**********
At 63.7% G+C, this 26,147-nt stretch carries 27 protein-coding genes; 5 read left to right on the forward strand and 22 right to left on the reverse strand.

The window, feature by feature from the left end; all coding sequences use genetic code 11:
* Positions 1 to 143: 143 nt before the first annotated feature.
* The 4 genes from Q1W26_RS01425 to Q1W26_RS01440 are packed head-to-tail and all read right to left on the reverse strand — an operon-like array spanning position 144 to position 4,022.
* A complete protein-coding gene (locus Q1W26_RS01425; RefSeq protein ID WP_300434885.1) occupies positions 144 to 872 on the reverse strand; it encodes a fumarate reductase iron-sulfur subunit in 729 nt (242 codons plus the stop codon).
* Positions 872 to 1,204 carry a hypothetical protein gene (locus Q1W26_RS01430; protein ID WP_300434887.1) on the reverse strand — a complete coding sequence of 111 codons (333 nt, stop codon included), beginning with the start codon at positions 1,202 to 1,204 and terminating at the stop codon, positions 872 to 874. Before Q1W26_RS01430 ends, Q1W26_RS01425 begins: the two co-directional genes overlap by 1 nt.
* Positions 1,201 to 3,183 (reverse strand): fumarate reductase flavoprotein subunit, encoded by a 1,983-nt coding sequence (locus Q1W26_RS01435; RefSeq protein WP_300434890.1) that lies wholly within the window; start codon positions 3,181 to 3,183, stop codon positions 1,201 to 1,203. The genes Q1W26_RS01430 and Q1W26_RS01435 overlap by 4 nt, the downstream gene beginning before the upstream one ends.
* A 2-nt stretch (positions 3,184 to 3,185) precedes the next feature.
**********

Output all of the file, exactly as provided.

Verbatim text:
At 63.7% G+C, this 26,147-nt stretch carries 27 protein-coding genes; 5 read left to right on the forward strand and 22 right to left on the reverse strand.

The window, feature by feature from the left end; all coding sequences use genetic code 11:
* Positions 1 to 143: 143 nt before the first annotated feature.
* The 4 genes from Q1W26_RS01425 to Q1W26_RS01440 are packed head-to-tail and all read right to left on the reverse strand — an operon-like array spanning position 144 to position 4,022.
* A complete protein-coding gene (locus Q1W26_RS01425; RefSeq protein ID WP_300434885.1) occupies positions 144 to 872 on the reverse strand; it encodes a fumarate reductase iron-sulfur subunit in 729 nt (242 codons plus the stop codon).
* Positions 872 to 1,204 carry a hypothetical protein gene (locus Q1W26_RS01430; protein ID WP_300434887.1) on the reverse strand — a complete coding sequence of 111 codons (333 nt, stop codon included), beginning with the start codon at positions 1,202 to 1,204 and terminating at the stop codon, positions 872 to 874. Before Q1W26_RS01430 ends, Q1W26_RS01425 begins: the two co-directional genes overlap by 1 nt.
* Positions 1,201 to 3,183 (reverse strand): fumarate reductase flavoprotein subunit, encoded by a 1,983-nt coding sequence (locus Q1W26_RS01435; RefSeq protein WP_300434890.1) that lies wholly within the window; start codon positions 3,181 to 3,183, stop codon positions 1,201 to 1,203. The genes Q1W26_RS01430 and Q1W26_RS01435 overlap by 4 nt, the downstream gene beginning before the upstream one ends.
* A 2-nt stretch (positions 3,184 to 3,185) precedes the next feature.